Basketball Mental Toughness

How to Develop Mental Toughness with Constant Challenge in Practice

May 18, 2017
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“Talent is a piece of the performance puzzle, but a small piece.” – Penny Werthner

If you ask coaches they would probably rate mental toughness as one of the most important determinants of success. If that’s true do you know how to practically develop it? Do you believe you can develop or change it?

Mental toughness is one of the most used and least understood terms. Coaches throw the word around, but I am sometimes not sure if any of us could define it. Then again, does it matter if we can define it? For me, mental toughness is a state of mind, so what matters most to me is can I create situations for my players to experience mental toughness?

“There are two primary choices in life: to accept conditions as they exist, or accept the responsibility for changing them.” – Denis Waitley

I believe challenging experiences can toughen a players spirit to endure challenges. I also believe success is achieved through effort. So for me mental toughness is a combination of determination and effort. My responsibility as a coach is to constantly challenge my players so that they experience moments that can develop toughness by demonstrating determination and effort.

Most of this process comes down to players deciding between their two choices. Are they going to take responsibility and work harder to persevere when challenged? Or are they going to shut down, make excuses and/or blame others?

To develop mental toughness I need to develop my players mental edge. The goal is:

  1. To get players to cope better with the demands of competition.
  2. To get players to be more consistent in remaining determined, focused, confident and in control.

I want to focus on what we actually do in our practices to create “challenging experiences” that build the locus of control necessary for my players to respond with determination and effort in the face of challenges.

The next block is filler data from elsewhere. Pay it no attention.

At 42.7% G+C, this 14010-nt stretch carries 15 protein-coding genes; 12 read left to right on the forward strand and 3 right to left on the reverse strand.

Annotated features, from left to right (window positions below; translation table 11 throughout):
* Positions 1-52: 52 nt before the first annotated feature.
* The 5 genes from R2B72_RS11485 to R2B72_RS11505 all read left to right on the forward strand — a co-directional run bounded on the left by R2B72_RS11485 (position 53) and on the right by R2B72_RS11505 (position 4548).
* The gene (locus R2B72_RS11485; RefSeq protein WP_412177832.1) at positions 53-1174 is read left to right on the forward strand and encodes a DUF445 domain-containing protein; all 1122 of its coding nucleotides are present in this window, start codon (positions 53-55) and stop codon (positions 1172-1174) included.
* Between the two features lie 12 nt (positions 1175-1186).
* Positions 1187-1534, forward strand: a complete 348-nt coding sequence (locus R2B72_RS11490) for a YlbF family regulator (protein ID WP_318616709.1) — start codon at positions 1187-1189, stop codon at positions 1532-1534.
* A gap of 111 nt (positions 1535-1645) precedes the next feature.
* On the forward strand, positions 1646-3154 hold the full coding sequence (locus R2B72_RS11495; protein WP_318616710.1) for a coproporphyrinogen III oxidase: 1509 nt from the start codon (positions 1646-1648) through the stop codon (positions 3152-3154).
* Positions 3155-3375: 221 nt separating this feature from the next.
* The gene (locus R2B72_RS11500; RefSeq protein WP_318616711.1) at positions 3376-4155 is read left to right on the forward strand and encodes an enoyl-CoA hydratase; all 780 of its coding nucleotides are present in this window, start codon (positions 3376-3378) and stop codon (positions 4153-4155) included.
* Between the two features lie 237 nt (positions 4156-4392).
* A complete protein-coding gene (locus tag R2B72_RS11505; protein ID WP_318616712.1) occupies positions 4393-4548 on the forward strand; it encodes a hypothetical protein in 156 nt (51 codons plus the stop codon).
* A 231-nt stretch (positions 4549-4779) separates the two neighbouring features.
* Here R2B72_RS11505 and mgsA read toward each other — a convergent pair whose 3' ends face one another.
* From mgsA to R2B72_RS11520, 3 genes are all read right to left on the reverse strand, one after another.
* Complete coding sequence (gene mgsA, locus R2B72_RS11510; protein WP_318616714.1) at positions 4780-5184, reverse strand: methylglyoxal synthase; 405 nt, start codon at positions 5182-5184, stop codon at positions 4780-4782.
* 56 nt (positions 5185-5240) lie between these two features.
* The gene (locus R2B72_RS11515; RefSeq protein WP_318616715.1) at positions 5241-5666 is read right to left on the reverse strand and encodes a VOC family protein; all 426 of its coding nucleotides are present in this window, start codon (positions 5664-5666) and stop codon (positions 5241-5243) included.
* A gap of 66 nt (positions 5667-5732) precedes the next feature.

“Coaches need to prepare their team to face the toughest possible challenges and situations. If a team’s own coach does not provide it’s biggest challenge, then an opposing coach and team will do it.” – Dave Smart

Making your practices harder than games is a common coaching concept. In my experiences of observing, evaluating and consulting for coaches, very few actually do this. The reason is because most coaches are too soft. They don’t coach their players hard enough. I don’t mean that you should be an a#@hole to your players. I mean that most coaches don’t actually hold their players accountable to what they teach or ask them to do. 

“You get what you accept”

Part of our strategy to build mental toughness is to put constant challenge on our players to be accountable to what we teach daily in practice. Holding your players accountable to what you teach means that you correct them when they aren’t doing it right. Correction has become such a negative word, but it is essential to learning and development. I tell my players I am going to correct everything we teach because otherwise they won’t do it right. 

How does constant correction get reconciled with the concept of player freedom? Freedom is earned. Freedom is given gradually as players start to work within the parameters of what we have taught. Freedom is given when players start to make decisions that make sense for how we want to play the game of basketball. Eventually there are many decisions that I don’t necessarily agree with but that ultimately are made from a place of intelligence and independence.

“All drills beyond a development focus are competitive toughness drills”

We plan and design our practices so that every drill beyond an initial learning phase is competitive. Game-like competitive drills, where there are winners and losers at the end, build mental toughness. I can make that comment because any list of the attributes of a mentally tough athlete I have ever seen describes the best players I have ever coached. Juan Pablo Favero, who is a coach and sports psychology consultant, lists these seven qualities to describe a mentally tough player and team.

Not surprisingly, those same qualities are required to succeed in any of the game-like competitive drills I choose. If a drill doesn’t challenge players in these ways than I don’t do it in practice. If I use the drills that don’t develop these mental toughness qualities, then I am not developing qualities that transfer to performance. This would mean I was having my players do a useless drill.

Here is a sample drill to help you understand how a drill with constant challenge can build mental toughness.

This drills has many layers. In a team setting you can work on the offensive and defensive skills and tactics you teach. Or you can make it purely about survival where the focus is 100% on succeeding or failing. The decision is up to you as a coach. The drill gives you an idea of how I can put my players in a situation where they are challenged constantly to apply the mental toughness qualities listed by Juan Pablo Favero.

Creating competitive game-like drills that put constant challenge on my players is straight forward. For players to develop and succeed a coach must  The key for a coach is to blend the art and science of coaching to help players develop coping mechanisms to deal with the demands of competition and constant challenge. We will address this in a future blog. For some other ideas on developing mental toughness check out the Coaching Thoughts from Dave Smart

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